|Description: A transcript of a letter dated Nov. 7 from T. Hodgetts to Capt. Harris. Hodgetts forwards a letter dated 15th January, 1849 containing a military report from A.G. Blatchford to the Assist. To Adjt. Genl. Of the Army, Punjab. The letter describes military actions of January 13, 1849. The letter states that Capt. Harris (Major of Brigade) was killed at the guns. Handwritten at the top right in blue ink is the number "101". There are also some corrections and clarifications. The reverse is letterhead for Geoffrey H. Sayers, Insurance, 112 King Street West, Toronto. Attached is a note referring to information about the death of Capt. Harris. The reverse of this page is form F.409. |
Henry William Harris (c. 1804-1849) was a younger brother of Captain James Harris of Benares. After attending military college, Henry rose through the ranks and served in India, Ireland and Canada in both the 54th and 24th Regiments of Foot. Henry spent ten years in Canada returning to England in 1841. In 1846 he was promoted to Major and almost immediately after left with his regiment for India. With the outbreak of the Second Anglo-Sikh War in 1848, Henry joined the Punjab Army and commanded the Regiment at the Battle of Sadullapur on December 3rd, 1848. During this battle, Henry had his horse shot out from underneath him. On January 13, 1849, he was part of the Infantry force ordered to attack the Sikh guns at Chillianwala. Ordered not to fire their muskets but to charge the enemy with only bayonets fixed, Henry was one of 515 fatal casualties suffered by the Regiment. He was first wounded and then cut down and killed by a Sikh horseman as he tried to make his way to the rear. The Battle of Chillianwala was one of the most fierce and bloodiest encounters of the Second Anglo-Sikh War (1848-1849), with enough casualties on both sides to cause an outcry in England once British death tolls were made public.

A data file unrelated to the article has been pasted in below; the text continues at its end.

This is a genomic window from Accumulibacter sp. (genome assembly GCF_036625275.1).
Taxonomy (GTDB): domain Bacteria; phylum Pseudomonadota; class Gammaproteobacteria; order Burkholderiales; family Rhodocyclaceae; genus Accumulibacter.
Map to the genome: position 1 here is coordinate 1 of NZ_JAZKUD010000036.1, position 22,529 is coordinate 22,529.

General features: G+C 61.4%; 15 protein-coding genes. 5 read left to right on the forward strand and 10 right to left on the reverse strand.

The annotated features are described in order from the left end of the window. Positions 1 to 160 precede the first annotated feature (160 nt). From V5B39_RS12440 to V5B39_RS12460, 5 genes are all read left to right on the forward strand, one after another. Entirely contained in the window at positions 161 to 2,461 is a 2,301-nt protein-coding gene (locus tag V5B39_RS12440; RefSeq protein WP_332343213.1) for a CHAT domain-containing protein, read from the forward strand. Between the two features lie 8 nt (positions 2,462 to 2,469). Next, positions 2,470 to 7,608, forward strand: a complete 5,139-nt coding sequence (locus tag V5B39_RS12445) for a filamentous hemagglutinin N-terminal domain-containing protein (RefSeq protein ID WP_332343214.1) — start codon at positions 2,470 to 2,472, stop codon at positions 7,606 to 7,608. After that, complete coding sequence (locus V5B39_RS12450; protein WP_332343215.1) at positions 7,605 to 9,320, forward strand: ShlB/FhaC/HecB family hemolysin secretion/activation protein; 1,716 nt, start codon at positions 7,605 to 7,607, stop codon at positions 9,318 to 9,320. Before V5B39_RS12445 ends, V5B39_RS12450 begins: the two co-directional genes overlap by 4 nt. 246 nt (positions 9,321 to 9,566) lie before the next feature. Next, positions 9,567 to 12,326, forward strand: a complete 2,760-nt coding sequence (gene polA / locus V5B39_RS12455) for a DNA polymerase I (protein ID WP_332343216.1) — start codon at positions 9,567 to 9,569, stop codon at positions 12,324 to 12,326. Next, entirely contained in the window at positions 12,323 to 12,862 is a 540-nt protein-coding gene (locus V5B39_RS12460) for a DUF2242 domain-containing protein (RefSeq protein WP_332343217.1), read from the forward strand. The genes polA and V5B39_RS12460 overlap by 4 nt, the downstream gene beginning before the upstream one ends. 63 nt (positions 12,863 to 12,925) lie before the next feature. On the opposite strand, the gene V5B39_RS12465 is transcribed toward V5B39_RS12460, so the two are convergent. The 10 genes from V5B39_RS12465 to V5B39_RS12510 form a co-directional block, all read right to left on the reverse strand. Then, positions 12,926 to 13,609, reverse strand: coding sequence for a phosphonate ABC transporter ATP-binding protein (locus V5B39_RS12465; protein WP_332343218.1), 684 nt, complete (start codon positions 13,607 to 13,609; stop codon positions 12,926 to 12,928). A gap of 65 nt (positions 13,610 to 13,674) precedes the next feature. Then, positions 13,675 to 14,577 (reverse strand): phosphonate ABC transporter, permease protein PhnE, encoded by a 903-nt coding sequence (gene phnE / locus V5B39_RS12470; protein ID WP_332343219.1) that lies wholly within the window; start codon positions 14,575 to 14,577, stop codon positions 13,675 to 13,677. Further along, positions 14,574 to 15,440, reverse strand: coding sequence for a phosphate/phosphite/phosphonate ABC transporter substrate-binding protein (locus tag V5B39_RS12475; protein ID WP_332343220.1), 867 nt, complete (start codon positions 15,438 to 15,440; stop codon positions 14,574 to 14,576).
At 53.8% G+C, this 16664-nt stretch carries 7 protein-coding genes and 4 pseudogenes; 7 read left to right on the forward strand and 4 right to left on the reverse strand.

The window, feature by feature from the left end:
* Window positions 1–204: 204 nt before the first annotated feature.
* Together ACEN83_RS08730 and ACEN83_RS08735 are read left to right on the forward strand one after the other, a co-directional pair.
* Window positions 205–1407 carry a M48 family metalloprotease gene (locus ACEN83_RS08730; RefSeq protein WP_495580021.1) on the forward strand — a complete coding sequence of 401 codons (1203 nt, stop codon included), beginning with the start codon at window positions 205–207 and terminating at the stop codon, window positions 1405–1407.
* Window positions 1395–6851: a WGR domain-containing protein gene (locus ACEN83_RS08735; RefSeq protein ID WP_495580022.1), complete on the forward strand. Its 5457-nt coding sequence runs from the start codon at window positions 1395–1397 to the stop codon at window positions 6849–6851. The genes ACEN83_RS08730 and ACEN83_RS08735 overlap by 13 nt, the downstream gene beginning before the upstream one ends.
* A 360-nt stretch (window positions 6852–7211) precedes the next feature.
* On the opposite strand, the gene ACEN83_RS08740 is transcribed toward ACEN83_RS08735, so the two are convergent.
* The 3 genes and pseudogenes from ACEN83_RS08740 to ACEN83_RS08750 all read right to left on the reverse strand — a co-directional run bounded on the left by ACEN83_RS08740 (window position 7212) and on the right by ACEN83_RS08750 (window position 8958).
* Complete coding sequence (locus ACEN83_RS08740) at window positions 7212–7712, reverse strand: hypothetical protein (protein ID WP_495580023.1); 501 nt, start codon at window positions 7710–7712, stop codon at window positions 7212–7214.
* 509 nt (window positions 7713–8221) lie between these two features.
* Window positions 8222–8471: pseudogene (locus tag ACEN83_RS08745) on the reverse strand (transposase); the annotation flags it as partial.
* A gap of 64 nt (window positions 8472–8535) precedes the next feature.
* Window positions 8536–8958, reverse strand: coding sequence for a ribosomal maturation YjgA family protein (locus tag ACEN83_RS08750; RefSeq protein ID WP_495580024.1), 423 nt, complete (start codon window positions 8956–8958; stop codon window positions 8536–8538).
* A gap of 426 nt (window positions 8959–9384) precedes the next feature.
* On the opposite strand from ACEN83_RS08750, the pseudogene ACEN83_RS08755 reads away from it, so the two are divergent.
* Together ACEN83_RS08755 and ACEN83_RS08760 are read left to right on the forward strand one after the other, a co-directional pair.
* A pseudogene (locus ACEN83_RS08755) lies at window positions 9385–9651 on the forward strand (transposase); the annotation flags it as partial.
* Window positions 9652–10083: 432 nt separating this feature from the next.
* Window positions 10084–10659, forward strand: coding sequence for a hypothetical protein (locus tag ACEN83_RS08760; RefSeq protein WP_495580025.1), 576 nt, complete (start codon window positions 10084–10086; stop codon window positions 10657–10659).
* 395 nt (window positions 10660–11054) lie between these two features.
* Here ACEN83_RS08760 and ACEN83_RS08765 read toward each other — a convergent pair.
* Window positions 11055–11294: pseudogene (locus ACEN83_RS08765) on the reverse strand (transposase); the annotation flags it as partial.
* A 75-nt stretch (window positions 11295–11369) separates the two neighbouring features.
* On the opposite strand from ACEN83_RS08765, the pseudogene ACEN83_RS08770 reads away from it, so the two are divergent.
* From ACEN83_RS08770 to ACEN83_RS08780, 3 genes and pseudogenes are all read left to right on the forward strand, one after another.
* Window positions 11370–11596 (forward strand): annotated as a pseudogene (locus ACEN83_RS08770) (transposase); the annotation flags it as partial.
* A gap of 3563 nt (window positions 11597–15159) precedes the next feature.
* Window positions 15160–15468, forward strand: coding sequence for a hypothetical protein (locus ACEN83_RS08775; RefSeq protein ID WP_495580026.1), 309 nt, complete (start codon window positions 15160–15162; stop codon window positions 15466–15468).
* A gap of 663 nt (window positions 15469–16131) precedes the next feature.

Captain Charles Robinson Harris (1820-1849) was the youngest son of John and Harriet Harris born in 1820. He joined the 24th Regiment of Foot as an Ensign in February of 1837. He moved with his regiment to Canada in 1838, returning back to England in 1841, which was the same year he was promoted to Lieutenant. For the next five years he served in England and Ireland. In April 1846, Charles was promoted to Captain and in May he embarked with his regiment for India. He was appointed Brigade Major (an appointment, not a rank) of the 6th Brigade on October 28th, 1848, just after the outbreak of the Second Anglo-Sikh War. Charles was promoted to Captain soon after and fought at the Battle of Sadallapur. Charles died at the Battle of Chillianwala along with his uncle.
Both Henry and Charles Harris were buried in the same grave #752. A stone obelisk records the names of all who fell at Chillianwala and the tattered Regimental colours carried in to that battle hang in Brecon Cathedral in Wales. Over 500 British soldiers died at Chillianwala. REF: "The 15 Decisive Battles of the World from Marathon to Waterloo" by Edward Shepherd Creasy.
These transcripts were typed by Kathleen Sayers, wife of Geoffrey Sayers, whose interest in family history led her to transcribe original papers, letters, newspaper clippings, transcripts and research notes relating to Geoffrey's lineage. Geoffrey was the great grandson of James Beveridge Harris and Elizabeth Molony Harris.